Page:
Fine showing from Waverley
Sartorial elegance matched by on-field performance...
The second game of the weekend's double-header saw Waverley travel to Frensham. Looking to bounce back from defeat to Abinger Hammer were James Wright ("Mongo"), Adrian Day ("Mog"), Russ Golding ("Raoul"), Simon Brewer ("KV"), Matt Pride ("Pride of Waverley"), Kyle Moxham ("Foxy"), Chris Beanland ("Beanie"), Jamie Harris ("DJ Teabag"), Sam Tempest ("Troy"), Peter Brewer ("Mr B") and Adam Carmichael ("AC") This year's fixture was also selected to be Waverley's fifth annual Blazer Day, with each member of the eleven managing to bring a jacket of one kind or another (Teabag's zip-up tracksuit top charitably defined as a "sports coat"). With skipper Matt Du Gay still "in amongst the runs", captaincy duties passed to Mongo.
Mongo wasted no time in winning the toss and inviting the home side to bat in blustery conditions, on a track still a little damp from rain earlier in the day. Grumpy quicks Beanie and Teabag got Waverley off to the best possible start, restricting Frensham to just 23 in the first ten overs of this 40 over game. Teabag grabbed the first two wickets of the day, Bishop caught by Raoul without scoring before Sherman was castled. AC was introduced into the attack for the economical Beanie and recovered from a loose first over to draw Vandervell down the track, KV doing the rest behind the stumps. With Teabag bowled out, Troy burst into the attack with a wicket in his first over courtesy of a catch from Pride of Waverley. When Smith somehow managed to play all round a straight one from AC, the home side were in trouble at 59-5 with just about half of their allotted overs gone. A sixth wicket stand of 58 between Pailing and Taylor steadied the ship (Pride of Waverley bearing the brunt of some more aggressive shot selection), but Troy bagged his second wicket to send Pailing back to the pavilion. Frensham's middle order continued to be a thorn in Waverley's side courtesy of another 58 run partnership for the seventh wicket, including a half-century for Taylor. But it was Foxy who brought down the curtain on this pairing, remaining calm in the face of some big hitting and seeing Raoul take an excellent catch out on the boundary. With only a few overs to go Frensham added a further 21 runs, posting a total of 196-7 at tea.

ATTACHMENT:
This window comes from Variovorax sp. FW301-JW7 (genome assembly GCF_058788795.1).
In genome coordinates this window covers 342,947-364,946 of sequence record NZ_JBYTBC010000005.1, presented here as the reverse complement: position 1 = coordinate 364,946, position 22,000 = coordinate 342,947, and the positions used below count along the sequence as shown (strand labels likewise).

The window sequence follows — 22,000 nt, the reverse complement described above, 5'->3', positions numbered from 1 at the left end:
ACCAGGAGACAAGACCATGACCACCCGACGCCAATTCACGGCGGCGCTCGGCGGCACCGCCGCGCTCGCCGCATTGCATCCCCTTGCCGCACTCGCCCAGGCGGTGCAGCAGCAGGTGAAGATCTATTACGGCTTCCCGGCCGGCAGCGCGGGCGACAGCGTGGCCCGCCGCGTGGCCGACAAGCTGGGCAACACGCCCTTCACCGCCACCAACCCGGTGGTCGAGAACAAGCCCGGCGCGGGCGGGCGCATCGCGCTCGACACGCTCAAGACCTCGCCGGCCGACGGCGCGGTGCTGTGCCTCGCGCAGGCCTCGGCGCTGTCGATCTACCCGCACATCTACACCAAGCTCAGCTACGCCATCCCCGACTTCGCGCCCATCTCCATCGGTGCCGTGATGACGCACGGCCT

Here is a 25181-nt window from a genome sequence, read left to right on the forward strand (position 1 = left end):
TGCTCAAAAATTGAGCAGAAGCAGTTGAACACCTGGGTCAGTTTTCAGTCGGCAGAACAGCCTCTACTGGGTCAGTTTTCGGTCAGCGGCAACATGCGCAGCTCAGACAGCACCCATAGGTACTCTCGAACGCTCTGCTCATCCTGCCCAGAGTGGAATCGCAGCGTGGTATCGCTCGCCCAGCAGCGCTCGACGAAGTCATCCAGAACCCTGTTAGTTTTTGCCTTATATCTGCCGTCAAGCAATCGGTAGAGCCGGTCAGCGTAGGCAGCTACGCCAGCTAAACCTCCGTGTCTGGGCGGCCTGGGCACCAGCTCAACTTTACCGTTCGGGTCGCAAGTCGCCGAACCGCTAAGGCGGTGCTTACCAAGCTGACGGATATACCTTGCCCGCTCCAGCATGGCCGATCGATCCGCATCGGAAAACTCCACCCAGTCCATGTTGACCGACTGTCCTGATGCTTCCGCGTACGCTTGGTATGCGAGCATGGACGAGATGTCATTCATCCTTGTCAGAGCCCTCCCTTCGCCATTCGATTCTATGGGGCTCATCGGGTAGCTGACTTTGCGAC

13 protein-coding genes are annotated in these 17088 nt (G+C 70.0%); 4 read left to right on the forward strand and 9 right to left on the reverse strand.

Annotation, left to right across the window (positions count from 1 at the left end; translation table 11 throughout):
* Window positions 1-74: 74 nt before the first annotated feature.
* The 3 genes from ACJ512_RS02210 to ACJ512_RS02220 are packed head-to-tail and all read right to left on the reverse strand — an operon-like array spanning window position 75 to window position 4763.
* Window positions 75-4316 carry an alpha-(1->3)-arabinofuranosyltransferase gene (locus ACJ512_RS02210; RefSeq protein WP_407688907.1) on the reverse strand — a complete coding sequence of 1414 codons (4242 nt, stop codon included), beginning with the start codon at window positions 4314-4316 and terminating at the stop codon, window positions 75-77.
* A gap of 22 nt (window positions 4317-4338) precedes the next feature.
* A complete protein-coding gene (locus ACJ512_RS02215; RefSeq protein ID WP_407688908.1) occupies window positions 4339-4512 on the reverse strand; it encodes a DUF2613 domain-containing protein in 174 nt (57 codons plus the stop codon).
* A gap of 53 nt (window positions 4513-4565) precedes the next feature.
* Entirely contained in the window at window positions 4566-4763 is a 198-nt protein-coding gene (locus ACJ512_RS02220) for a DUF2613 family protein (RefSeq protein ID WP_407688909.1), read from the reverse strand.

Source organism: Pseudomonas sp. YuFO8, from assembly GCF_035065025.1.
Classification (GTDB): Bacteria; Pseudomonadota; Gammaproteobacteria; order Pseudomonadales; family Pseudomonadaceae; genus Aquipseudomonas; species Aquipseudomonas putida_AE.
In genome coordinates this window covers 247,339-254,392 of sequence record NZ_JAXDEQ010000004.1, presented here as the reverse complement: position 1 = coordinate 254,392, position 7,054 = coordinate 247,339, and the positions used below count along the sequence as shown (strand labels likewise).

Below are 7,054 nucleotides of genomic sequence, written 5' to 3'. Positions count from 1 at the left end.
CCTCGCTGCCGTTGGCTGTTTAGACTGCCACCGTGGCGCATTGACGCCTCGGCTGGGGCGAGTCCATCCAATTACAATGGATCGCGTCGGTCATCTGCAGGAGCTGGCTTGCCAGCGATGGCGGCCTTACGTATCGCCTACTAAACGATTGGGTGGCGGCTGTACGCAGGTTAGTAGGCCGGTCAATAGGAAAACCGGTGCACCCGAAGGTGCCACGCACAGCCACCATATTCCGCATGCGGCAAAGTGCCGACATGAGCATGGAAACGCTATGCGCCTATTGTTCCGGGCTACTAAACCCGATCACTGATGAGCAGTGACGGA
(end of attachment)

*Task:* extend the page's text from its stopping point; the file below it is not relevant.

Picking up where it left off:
After the interval Mongo and Mog looked to make inroads into the home side's total; however there was an early setback when Mongo was trapped LBW in the first over with just 2 on the board. The Waverley reply got underway in earnest when Raoul, admitted to the University of Life (via clearing), got to the crease. His quick-fire 27 got Waverley back on track and when he holed out, man-in-form KV strode to the middle. Having scored a ton the previous day he wasted no time in getting stuck into the Frensham attack, rattling past 50 in just fifteen scoring shots. No bowler was spared from the onslaught and the result was a second century in as many days (also being a fourth ton in five games). It also represented another record for KV, who becomes the first Waverley batsman to score four centuries in a single season.
KV was dismissed shortly thereafter on 104 and Waverley seemed well poised on 151-3 with plenty of overs remaining. However, one of the lessons from Saturday's match at Abinger was to never underestimate Waverley's ability to collapse. With the game not yet won a mini-wobble followed as Mog (24), Pride of Waverley and Foxy all departed within the space of three overs. Beanie and Teabag brought a moment of calm to the lower order, Beanie also managing to wound one of Frensham's fielders before he was castled. But with the score on 180, Teabag and Troy stepped up to the plate and the straight-hitting of Teabag guided Waverley home to a three wicket victory.
The Man of the Match Hat was once again a no-brainer, KV earning just reward for another century. Waverley's overall display was such that the award of the *Anchor Hat was not merited. However there was no escaping the Pink T-shirt for Beanie, who made the classic mistake of jumping out of the way of the ball whilst fielding.